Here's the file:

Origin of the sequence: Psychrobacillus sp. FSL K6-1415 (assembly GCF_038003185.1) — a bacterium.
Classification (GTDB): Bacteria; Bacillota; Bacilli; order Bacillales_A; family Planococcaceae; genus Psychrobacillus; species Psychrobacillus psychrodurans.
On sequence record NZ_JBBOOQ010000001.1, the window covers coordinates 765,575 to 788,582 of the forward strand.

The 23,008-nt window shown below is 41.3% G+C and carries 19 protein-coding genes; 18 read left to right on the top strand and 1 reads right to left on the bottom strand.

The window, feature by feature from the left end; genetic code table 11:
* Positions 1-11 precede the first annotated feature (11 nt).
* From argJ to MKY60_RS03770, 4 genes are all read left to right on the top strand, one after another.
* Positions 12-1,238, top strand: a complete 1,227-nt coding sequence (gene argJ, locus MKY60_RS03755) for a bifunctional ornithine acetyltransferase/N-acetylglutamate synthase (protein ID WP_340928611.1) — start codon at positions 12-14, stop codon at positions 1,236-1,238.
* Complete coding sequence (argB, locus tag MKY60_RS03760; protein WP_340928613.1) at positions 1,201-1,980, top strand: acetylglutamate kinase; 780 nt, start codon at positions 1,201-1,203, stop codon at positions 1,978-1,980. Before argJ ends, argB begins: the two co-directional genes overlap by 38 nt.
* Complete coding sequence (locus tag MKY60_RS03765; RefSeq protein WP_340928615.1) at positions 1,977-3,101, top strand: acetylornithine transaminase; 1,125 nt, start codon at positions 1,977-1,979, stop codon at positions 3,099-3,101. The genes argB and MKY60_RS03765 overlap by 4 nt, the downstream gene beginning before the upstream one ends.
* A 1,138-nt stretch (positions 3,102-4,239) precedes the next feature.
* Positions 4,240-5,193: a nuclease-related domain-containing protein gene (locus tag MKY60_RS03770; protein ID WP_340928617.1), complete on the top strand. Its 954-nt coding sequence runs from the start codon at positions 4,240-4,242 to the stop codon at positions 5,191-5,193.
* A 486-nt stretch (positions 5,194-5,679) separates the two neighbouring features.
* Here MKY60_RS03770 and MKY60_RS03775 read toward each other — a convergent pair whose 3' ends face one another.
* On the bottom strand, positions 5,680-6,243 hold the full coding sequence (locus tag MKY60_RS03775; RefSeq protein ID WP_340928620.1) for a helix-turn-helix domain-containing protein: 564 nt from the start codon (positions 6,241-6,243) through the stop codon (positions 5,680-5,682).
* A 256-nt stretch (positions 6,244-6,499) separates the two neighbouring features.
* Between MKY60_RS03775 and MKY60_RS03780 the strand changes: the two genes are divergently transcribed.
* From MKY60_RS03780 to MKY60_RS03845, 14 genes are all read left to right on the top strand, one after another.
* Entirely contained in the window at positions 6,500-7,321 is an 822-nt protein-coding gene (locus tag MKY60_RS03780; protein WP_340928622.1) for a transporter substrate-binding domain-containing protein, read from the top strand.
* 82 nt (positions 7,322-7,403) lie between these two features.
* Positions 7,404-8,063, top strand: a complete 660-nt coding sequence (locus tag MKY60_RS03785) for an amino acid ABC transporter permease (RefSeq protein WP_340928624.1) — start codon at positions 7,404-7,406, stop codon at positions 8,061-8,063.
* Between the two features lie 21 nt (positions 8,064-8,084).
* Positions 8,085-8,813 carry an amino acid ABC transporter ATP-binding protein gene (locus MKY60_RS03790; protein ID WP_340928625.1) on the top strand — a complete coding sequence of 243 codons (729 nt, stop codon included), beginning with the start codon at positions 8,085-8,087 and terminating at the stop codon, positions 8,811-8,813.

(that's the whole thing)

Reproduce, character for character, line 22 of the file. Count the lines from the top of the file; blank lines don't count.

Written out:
* Between the two features lie 21 nt (positions 8,064-8,084).